The Diamond in Derry~Londonderry is home to the oldest independent department store in the world. Austins was trading in the city more than a decade before Harrods of London was built and its presence in Derry predates the Famine.
To celebrate its contribution to commercial life in the city, a team from the University of Ulster, drawing on expertise from both the Arts and Humanities Research Institute and the Art and Design Research Institute, has secured funding from the Culture Company to produce a two-part research project. The initiative will use performance techniques to explore the relationship between memory and place in this culturally significant and iconic building.
The first part of the project – Memory Store – will take place on Thursday 14 November. It is a day-long series of interactive, live events which will include workshops, dancing and pop-up exhibitions. Memory Store will offer visitors a forum for sharing their recollections of the store and the city, in this landmark City of Culture year.
Dr Paul Devlin, lecturer in drama and director of the project, said: “Memory Store is fundamentally about sharing. In our work we use performance techniques to create relationships with people and to explore and ask questions of ourselves.
“Austins offers us a unique way to look at the history of the city from a singular site. It can distil and focus our thinking. The meaning we attach to a location such as Austins, which has both international and local significance, reveals a lot about where we are as a city.
“This is a truly collaborative project – as well as contributions from 40 skilled and enthusiastic students in the School of Creative Arts and Technologies, we will welcome input from the community as well as the expertise of a designer, composer, sound artist, director, playwright and a range of theatre specialists.”
The Big Shop Show – the second part of the project – will take place from 7.30-9.30pm on Thursday 5 and Friday 6 December. Based on the response to the first part of the project, it will include a series of live performances staged in Austins.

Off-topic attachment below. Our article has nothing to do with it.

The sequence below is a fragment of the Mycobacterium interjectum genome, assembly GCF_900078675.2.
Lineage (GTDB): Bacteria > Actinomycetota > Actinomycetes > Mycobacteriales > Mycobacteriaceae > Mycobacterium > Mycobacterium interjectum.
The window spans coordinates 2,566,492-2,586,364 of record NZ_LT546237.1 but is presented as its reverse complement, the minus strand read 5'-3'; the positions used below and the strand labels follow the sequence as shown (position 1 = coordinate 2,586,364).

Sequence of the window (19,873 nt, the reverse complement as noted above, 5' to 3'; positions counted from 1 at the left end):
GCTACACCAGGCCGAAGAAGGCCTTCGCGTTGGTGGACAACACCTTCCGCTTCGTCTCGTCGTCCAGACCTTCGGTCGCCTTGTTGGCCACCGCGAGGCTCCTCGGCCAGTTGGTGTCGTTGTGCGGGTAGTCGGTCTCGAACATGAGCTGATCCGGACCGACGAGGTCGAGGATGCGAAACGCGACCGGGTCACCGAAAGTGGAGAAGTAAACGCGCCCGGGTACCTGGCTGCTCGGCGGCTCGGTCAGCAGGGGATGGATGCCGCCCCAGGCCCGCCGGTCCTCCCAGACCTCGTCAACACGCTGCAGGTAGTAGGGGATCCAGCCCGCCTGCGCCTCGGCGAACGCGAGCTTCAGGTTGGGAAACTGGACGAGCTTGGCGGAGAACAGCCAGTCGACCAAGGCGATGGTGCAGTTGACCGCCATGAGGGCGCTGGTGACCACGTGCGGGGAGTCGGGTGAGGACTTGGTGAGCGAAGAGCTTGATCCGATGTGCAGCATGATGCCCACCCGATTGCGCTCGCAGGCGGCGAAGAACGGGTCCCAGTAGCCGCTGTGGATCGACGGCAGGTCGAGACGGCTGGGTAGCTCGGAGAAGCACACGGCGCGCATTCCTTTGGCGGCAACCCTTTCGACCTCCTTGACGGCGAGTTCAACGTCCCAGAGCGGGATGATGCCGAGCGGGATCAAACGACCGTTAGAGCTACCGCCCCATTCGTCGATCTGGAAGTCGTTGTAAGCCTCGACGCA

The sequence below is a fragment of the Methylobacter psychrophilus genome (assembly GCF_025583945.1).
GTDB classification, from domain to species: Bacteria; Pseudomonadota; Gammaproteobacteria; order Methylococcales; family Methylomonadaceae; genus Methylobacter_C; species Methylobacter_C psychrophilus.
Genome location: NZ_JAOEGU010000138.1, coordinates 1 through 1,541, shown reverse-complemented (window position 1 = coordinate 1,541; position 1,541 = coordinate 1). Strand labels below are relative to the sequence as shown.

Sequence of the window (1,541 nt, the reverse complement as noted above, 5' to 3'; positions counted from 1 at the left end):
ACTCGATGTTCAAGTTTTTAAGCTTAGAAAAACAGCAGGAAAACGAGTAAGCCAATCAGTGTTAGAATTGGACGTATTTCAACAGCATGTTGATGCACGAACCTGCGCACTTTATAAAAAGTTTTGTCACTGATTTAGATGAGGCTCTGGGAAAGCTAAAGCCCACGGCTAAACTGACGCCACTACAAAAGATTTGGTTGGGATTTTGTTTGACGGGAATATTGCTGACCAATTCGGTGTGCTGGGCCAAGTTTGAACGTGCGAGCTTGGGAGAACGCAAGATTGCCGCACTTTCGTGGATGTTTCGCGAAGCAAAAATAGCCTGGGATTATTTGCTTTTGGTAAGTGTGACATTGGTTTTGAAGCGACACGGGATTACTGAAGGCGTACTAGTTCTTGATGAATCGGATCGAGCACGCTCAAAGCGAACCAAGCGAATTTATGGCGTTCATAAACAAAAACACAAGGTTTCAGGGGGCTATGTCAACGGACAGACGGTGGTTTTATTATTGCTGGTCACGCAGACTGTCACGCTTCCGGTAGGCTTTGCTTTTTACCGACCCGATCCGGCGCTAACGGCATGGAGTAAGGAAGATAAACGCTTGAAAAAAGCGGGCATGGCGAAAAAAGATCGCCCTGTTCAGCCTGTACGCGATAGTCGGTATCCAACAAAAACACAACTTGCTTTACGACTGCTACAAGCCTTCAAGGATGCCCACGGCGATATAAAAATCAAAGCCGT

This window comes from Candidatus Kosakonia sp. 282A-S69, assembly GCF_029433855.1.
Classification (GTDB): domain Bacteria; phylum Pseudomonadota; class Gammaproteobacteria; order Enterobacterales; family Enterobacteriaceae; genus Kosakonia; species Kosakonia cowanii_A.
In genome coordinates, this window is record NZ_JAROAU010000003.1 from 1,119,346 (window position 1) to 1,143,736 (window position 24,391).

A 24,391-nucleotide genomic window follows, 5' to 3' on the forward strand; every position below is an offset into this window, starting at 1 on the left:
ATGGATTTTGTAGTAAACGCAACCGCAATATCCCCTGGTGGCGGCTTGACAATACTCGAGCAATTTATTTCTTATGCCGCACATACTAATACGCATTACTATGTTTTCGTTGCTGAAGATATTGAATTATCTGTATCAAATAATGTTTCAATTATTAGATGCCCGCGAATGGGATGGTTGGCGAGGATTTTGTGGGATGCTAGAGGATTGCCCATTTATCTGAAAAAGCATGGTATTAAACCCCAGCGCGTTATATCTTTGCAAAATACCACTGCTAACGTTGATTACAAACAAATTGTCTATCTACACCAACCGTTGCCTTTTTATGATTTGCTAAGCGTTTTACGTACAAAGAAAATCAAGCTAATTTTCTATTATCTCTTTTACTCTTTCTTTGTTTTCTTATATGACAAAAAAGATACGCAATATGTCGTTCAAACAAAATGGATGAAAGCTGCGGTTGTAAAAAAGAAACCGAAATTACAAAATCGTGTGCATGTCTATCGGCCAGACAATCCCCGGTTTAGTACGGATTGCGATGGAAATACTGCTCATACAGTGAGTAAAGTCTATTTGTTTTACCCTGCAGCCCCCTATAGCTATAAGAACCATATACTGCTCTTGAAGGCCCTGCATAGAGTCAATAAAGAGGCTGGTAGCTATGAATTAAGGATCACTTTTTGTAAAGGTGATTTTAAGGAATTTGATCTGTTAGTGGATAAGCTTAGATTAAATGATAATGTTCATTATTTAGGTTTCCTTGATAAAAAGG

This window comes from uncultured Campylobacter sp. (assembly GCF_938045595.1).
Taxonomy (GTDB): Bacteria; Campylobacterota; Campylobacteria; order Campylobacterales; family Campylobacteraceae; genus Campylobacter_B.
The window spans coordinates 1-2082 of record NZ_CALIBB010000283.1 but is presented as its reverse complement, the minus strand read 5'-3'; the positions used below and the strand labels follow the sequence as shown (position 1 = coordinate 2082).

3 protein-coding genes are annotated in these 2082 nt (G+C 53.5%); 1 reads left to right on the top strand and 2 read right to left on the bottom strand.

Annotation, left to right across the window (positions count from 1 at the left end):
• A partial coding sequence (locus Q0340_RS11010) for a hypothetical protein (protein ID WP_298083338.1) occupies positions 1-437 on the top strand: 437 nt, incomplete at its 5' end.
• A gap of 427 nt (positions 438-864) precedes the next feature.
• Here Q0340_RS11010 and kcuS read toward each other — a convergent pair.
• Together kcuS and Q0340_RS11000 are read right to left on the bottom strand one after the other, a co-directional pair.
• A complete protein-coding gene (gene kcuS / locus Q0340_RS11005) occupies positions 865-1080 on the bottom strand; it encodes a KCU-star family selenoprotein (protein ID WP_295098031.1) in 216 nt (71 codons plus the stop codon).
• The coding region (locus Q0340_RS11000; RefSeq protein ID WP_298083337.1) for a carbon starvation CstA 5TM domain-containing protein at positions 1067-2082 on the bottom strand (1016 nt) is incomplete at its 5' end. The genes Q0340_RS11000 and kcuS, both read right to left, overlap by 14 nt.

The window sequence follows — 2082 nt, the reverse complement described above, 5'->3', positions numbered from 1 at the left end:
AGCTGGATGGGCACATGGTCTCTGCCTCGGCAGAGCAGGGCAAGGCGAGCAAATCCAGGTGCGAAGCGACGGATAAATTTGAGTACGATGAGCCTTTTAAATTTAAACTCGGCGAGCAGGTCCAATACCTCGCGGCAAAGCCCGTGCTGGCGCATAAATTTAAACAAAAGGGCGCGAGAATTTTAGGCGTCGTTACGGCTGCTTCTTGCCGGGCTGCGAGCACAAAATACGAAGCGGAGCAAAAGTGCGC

Adrian O’Connell, project producer, added: "The Memory Store project is a great opportunity for me as a researcher and producer to work on the ground with the local community, international collaborators and students, and to engage with other disciplines across the School of Creative Arts and Technologies.
“My research is in the field of digital storytelling in a post-conflict environment. This work is centred around memory and experience and applicable in many different contexts. We have been developing this work for 18 months and are excited by the possibilities of the experience day on 14 November.”
Dr Justin Magee, subject director for design, whose students are participating, explained:“Students on the BDes Design for Creative Practice will explore the development of novel 3D objects with an emotional context to the project. These may be tangible products or 3D digital content.
“Alongside this, drama and dance students will work with professional artists and designers to deliver the project.”
The outcomes of the research will be published as part of the Cities of Memory research project which aims to examine how theatre, performance, film and the visual arts address post-conflict situations. In addition, Terry Quigley, lecturer in creative technologies and design, is working closely with the project to develop a bespoke web archive for Austins, which will enable the local community to contribute and build an online, living archive of memories for future users.
Further details are available from Paul Devlin on 028 7167 5116 or email firstname.lastname@example.org.